High-Risk Inner Students Systematically Doomed to Street Life?
From the Privileged Intellectual Girl in the Back of the Class
I was always the quiet girl, lurking in the background of every school that I attended in my youth. I didn’t make many friends; I had terrible facial eczema, I was chubby and extremely nonverbal in social situations. However, I was always acutely aware of my surroundings. When I was in the sixth grade, I started feeling the pain of my peers; it melded with my own and weighed heavily on my spirit. I suffered in silence as they acted out and I watched as they were disciplined or discarded as troubled children with no potential.
Let me explain. My first year of middle school was comparable to Dorothy’s landing in OZ. Sixth graders were going to school drunk and high to cope with struggles that fully developed adults are unequipped to handle. I didn’t have to read up on statistics to know that kids who start using drugs that early were probably abused. I was abused too, and I empathized. I hung around with a group of girls that some may have considered a “bad crowd.” However, I learned young that there are no good kids and bad kids; there are only kids reacting individually to their circumstances at home. I think it’s about time that someone shines the spotlight on this shit from a unique perspective. I'm the right one. I've been angry about this since 2001; I'm that passionate. Thank Gods that I eventually signed out of public school and entered into an alternative diploma program because, by the time I left high school, I was beyond tired of watching the system fail my peers and witnessing the monsters that they created within them.
I have witnessed young victims of systematic racism and oppression being punished and criminalized in the public-school system instead of helped. There I said it. After Elementary school, I learned next to nothing from Providence Public Schools except the fact that they sucked. I learned from my family, friends, community, my experiences, and when I had the ability, I taught myself via the internet. I was always a smart girl, but I lost the drive to put effort into my work in a system that unapologetically fails the very people that it is built to educate and uplift.
When I was in my eighth-grade year, I was transferred to a school called Nathan Bishop. In this school, they went as far as to split the kids up into color categories. There were three colors. The “blue” class, the “green” class, and finally the “red class.” The red class was full of the “bad kids," and of course the blue class was full of the “good kids” (AKA the kids that this flawed system felt had a better chance to succeed in life). The green class was an in-between; they could go either way, I suppose. I would imagine the classifications had something to do with false measurements of potential based on academic and behavioral transcripts leading up to the eighth grade. However, I'm just some college dropout with a slight attitude problem when it comes to issues like these.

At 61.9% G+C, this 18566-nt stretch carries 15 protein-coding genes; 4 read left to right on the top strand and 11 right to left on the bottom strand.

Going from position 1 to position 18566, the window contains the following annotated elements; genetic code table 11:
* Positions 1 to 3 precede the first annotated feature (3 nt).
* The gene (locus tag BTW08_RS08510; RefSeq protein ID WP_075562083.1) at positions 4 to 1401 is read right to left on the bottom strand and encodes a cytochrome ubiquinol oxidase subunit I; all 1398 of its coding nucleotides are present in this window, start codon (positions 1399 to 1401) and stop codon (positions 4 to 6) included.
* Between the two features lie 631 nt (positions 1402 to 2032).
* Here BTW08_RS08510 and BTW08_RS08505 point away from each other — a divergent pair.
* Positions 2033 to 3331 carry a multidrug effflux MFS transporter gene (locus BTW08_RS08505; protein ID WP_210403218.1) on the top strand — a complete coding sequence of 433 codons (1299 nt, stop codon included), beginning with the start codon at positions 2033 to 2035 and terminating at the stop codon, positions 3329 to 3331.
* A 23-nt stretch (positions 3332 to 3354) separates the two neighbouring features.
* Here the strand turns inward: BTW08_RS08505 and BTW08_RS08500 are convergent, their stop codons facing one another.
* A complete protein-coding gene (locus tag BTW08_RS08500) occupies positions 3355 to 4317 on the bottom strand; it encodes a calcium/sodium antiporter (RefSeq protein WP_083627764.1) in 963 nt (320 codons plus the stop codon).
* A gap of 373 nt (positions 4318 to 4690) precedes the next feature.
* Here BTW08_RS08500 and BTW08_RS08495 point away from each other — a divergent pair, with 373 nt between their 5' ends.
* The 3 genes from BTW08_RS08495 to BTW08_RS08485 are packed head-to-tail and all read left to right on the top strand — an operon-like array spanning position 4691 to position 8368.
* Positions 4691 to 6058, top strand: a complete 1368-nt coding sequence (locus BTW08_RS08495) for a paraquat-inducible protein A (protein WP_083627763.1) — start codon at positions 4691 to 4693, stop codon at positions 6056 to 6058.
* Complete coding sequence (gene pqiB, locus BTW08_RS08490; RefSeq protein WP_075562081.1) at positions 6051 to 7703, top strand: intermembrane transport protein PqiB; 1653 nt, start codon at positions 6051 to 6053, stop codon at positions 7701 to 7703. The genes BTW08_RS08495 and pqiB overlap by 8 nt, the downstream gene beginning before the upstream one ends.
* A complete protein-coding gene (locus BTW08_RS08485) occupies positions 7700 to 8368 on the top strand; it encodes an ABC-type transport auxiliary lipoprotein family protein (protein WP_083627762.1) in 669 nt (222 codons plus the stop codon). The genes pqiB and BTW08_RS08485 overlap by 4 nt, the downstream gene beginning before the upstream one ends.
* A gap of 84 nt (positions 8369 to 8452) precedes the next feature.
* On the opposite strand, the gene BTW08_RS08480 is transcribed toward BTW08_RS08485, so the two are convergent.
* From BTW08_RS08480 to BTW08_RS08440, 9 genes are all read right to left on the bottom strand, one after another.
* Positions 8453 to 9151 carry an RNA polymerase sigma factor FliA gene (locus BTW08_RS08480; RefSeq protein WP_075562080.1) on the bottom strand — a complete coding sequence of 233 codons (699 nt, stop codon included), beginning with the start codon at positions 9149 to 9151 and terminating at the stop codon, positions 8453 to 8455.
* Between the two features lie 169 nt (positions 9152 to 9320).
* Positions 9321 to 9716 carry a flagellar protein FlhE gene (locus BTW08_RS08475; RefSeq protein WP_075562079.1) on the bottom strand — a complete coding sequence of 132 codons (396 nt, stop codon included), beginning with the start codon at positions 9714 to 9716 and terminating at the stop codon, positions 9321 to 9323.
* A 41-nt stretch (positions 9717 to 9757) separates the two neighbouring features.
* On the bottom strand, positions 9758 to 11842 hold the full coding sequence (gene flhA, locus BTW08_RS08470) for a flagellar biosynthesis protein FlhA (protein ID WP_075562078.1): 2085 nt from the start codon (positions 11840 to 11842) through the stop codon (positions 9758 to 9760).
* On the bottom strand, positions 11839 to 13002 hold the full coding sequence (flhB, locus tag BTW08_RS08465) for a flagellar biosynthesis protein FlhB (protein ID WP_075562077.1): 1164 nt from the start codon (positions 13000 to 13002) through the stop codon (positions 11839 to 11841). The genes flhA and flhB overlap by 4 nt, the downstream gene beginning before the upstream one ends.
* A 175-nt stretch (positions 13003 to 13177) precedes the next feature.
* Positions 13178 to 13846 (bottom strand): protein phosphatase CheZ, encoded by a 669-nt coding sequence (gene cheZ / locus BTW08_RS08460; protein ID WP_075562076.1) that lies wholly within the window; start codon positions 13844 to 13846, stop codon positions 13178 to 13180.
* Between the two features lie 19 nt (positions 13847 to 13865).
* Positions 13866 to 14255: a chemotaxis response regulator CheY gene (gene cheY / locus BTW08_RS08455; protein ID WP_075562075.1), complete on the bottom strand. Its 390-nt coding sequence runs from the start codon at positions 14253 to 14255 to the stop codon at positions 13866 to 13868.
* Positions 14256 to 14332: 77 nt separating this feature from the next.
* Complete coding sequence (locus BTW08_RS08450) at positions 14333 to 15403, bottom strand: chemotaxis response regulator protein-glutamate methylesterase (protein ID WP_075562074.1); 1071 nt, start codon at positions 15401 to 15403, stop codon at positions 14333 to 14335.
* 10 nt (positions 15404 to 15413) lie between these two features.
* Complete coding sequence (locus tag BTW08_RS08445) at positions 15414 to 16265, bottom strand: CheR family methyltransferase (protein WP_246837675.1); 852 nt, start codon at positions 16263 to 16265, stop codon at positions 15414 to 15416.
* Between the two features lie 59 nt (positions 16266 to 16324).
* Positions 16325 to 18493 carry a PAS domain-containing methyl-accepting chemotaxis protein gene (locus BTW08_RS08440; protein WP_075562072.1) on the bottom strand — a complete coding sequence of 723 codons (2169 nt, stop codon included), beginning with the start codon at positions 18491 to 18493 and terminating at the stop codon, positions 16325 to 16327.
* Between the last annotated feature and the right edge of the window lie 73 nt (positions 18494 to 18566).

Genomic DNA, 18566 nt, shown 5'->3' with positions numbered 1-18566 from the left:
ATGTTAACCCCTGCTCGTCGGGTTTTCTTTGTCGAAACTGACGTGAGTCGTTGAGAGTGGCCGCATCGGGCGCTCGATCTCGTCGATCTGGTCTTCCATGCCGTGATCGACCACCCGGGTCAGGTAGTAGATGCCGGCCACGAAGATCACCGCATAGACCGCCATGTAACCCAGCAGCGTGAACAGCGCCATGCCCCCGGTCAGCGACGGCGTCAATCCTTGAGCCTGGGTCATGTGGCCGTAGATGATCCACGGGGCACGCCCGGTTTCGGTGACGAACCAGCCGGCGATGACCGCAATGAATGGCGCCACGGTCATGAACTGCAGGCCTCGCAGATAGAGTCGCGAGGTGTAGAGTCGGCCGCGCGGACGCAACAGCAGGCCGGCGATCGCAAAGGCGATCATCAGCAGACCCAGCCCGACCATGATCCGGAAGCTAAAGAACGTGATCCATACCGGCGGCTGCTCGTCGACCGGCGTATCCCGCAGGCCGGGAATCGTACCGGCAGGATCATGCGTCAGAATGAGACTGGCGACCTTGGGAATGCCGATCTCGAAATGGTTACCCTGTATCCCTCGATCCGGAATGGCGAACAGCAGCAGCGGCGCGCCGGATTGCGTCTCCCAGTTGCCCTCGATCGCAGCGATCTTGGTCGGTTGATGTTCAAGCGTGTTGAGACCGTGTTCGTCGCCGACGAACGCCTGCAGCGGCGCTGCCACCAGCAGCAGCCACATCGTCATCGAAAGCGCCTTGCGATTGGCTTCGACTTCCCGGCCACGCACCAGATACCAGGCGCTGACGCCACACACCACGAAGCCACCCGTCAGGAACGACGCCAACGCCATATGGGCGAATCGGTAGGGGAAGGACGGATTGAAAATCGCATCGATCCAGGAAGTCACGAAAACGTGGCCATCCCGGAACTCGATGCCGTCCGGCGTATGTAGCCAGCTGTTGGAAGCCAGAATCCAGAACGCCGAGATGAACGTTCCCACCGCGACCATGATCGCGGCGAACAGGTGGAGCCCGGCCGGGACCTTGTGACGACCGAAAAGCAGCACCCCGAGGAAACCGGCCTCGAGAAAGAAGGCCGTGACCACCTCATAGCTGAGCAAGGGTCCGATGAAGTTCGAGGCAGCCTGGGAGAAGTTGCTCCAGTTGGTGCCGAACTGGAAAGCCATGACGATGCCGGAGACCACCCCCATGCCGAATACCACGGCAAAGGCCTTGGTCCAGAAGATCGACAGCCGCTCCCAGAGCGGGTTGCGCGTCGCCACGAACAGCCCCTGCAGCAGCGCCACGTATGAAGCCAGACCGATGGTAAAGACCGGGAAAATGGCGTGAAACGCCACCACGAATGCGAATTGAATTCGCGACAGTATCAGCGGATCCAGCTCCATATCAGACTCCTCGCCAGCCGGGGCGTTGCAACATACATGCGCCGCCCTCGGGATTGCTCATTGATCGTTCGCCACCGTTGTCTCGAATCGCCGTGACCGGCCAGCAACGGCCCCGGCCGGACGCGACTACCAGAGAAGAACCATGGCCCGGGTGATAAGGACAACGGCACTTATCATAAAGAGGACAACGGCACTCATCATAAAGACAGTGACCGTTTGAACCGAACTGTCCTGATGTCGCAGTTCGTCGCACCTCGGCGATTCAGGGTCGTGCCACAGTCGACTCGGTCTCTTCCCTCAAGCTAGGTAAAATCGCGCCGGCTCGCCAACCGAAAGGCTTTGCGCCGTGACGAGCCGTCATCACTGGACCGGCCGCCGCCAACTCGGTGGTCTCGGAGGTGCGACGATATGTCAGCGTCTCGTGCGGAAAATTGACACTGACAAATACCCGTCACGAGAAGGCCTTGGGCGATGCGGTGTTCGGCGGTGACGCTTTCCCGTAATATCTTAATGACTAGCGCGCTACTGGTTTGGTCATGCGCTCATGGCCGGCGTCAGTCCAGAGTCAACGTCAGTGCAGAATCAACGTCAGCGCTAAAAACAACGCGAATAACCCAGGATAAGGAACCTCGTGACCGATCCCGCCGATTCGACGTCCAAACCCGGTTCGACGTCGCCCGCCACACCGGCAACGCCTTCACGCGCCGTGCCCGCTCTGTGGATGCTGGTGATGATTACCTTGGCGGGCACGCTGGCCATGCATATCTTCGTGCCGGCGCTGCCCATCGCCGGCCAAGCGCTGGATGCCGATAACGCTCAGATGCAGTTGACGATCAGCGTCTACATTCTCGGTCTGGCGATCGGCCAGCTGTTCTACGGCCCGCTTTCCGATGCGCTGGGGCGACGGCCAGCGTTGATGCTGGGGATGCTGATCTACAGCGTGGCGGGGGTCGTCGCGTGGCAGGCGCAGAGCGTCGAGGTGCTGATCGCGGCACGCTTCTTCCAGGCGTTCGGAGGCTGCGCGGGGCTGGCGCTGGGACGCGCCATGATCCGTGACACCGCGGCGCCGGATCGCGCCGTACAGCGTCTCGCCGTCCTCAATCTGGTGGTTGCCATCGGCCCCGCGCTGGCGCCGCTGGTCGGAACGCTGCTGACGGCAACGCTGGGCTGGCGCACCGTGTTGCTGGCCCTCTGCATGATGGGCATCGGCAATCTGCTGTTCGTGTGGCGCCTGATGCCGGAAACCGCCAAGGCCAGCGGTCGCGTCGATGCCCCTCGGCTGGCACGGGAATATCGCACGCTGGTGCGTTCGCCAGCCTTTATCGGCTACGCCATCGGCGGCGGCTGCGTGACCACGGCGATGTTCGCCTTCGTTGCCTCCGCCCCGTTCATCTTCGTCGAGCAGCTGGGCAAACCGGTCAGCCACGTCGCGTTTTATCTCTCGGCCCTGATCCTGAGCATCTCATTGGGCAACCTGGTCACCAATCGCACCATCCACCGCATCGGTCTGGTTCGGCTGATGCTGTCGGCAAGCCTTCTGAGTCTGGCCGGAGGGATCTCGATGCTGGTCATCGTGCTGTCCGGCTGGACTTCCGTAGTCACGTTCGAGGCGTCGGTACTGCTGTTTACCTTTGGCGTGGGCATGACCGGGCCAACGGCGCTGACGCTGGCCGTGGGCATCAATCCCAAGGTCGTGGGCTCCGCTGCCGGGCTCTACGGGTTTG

It's probably obvious that I am not one to let serious issues go, so about a year ago I decided to look through my yearbook and look up kids from both the green class and the “red class.” Unfortunately, my suspicions were on point. All the blue class students that I looked up seemed to be doing well, though one of them died in a car crash her first year in high school. You may have guessed it by now that the “red” kids seemed to be struggling to survive, criminals, or dead. I remember the bright smiles on some of their faces as they spoke to me in the hallway because I was so quiet. I remember the empathy I saw in their eyes because no matter how different we were, pain knows pain. They needed nurturing, caring, love, compassion, and some of them just needed food in their bellies. No child should be segregated from the rest of their peers because of “behavioral issues" before they even happen. The red class was treated as if they were in daycare and not their final year of middle school. I’ve spoken to youth about these issues, and it's apparent that our school system has yet to do better. Has yours? If not, let's make them. Like every other positive change needed in our society, it is up to us to fight for that change.